Energy Balancing for Revenue Protection

Revenue Protection

A use case for using energy balancing to reduce losses so utilities can increase resources spent on grid modernization.

The Utility Problem

Losses are part of every electrical system. They are divided into technical and non-technical. Technical losses occur in any electricity transmission and are caused by the physical effects of electricity. Technical losses include corona losses, leakage current losses, dielectric losses, Joule losses on lines, cables and transformers, no-load transformer losses and others. Non-technical losses, sometimes also called commercial losses, include, for example, unmeasured consumption, errors in metering, billing or accounting, consumption below the sensitivity limit of meters, unauthorized consumption, etc.

Utilities usually only know the volume of losses for the entire grid and usually estimate the values for smaller parts of the grid. Utilities also need to learn the ratio between technical and non-technical losses. However, to detect non-technical losses, it is necessary to know where they occur; therefore, more is needed to understand the losses for the whole grid.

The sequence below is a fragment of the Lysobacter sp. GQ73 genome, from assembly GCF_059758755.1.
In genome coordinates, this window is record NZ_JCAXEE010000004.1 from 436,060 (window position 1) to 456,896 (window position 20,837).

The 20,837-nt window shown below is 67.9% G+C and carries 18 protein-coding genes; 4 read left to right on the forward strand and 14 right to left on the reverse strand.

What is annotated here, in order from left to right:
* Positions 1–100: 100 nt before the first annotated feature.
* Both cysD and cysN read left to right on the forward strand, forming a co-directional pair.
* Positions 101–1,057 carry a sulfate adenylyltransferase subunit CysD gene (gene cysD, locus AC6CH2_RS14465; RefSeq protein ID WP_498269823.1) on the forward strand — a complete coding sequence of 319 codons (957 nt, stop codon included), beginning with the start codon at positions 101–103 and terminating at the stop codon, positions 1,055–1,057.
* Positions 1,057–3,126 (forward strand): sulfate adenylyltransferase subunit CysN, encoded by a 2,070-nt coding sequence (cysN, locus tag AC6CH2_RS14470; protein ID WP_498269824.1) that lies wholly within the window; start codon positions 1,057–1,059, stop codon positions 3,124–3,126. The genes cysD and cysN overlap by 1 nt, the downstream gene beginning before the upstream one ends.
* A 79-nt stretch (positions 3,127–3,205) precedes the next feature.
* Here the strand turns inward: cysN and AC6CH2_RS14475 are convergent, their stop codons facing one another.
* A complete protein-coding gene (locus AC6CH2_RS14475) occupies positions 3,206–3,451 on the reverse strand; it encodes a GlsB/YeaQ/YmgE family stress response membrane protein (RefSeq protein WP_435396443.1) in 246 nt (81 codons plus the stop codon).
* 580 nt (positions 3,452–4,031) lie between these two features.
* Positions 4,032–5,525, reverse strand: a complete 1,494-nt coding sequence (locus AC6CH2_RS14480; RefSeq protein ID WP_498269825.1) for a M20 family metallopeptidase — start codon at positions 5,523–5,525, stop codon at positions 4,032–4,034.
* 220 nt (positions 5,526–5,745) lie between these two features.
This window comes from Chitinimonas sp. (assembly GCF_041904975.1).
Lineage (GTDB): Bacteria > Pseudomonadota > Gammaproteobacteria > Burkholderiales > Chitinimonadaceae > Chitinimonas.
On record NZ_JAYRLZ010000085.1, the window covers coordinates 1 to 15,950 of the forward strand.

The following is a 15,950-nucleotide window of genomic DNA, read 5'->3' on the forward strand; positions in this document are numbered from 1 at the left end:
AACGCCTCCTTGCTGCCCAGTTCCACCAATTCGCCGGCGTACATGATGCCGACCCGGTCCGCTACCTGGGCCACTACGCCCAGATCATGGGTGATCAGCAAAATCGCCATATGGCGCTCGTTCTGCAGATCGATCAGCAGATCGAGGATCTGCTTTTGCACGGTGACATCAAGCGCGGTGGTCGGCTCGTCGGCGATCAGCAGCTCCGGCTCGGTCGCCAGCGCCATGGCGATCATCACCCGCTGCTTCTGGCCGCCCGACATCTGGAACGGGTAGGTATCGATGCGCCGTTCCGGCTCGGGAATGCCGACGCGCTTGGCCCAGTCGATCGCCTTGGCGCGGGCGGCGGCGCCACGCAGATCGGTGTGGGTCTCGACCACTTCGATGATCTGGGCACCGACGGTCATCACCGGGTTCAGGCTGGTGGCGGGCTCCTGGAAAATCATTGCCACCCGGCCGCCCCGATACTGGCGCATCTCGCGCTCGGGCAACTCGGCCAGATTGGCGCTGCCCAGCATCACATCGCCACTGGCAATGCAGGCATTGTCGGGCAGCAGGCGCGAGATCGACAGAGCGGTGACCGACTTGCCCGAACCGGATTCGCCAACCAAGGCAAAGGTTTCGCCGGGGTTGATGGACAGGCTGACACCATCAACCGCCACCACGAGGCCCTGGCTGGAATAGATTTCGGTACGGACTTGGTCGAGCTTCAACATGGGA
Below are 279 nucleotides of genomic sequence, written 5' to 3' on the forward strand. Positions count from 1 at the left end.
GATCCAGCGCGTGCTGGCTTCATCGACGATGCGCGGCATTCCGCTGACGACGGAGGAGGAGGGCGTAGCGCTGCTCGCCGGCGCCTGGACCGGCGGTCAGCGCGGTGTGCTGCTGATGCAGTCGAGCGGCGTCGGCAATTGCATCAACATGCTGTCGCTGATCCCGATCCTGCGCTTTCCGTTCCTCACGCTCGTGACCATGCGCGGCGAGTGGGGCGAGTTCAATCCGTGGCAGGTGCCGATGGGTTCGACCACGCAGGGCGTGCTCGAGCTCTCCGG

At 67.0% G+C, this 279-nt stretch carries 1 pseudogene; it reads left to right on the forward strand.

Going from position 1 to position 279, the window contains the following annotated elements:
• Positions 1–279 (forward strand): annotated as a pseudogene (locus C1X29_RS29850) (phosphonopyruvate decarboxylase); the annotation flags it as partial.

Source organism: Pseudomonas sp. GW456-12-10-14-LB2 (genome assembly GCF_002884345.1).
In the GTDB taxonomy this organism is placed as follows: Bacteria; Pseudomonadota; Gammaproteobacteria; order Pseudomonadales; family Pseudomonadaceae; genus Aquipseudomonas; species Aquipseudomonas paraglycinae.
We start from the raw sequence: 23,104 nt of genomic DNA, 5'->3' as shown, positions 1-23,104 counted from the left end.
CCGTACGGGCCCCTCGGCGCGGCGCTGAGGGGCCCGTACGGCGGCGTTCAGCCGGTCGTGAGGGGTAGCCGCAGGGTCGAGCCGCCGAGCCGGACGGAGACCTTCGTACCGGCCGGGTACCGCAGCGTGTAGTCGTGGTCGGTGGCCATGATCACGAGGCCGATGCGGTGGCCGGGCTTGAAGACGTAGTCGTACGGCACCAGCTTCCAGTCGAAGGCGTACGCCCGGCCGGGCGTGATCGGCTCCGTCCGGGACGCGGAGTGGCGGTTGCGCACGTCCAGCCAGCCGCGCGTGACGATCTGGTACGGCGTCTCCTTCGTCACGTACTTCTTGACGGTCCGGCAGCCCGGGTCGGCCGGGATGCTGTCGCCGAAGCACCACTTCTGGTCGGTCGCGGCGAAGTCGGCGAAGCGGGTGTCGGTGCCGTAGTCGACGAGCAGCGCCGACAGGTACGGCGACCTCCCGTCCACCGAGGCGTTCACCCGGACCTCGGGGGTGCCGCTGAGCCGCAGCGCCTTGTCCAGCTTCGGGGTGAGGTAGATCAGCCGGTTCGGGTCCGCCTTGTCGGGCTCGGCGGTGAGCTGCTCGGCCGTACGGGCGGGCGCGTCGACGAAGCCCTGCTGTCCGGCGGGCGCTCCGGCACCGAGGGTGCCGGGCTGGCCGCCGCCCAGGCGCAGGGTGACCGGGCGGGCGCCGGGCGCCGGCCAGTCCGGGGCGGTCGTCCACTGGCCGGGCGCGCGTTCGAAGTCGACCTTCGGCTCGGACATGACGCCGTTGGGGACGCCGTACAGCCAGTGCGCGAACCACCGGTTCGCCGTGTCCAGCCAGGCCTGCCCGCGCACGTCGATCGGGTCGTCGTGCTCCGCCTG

For this purpose, Energy Balancing is a well-known approach. Energy Balancing is a technique of energy measurements comparison between:

  1. Net energy value within the specific grid area – often called segment – measured by grid sensors and;
  2. Net value of the energy consumption on the grid edge – on meter/consumer level.

However, the systematic grid-wide deployment of energy balancing using software tools is challenging. With them, it is possible to automatically create segments and assign consumption points to grid energy measurement devices for accurate energy balancing. Moreover, suppose the utility wants to simplify the process of implementing energy balances on the electricity grid. In that case, it is helpful to integrate data from a system containing links & relations between grid elements – GIS data.

Reducing losses is very important for the company’s profits. Losses must be purchased at a particular market price, reducing the company’s profits. If losses are reduced, the company’s profits increase and financial resources can be spent on grid modernization. 


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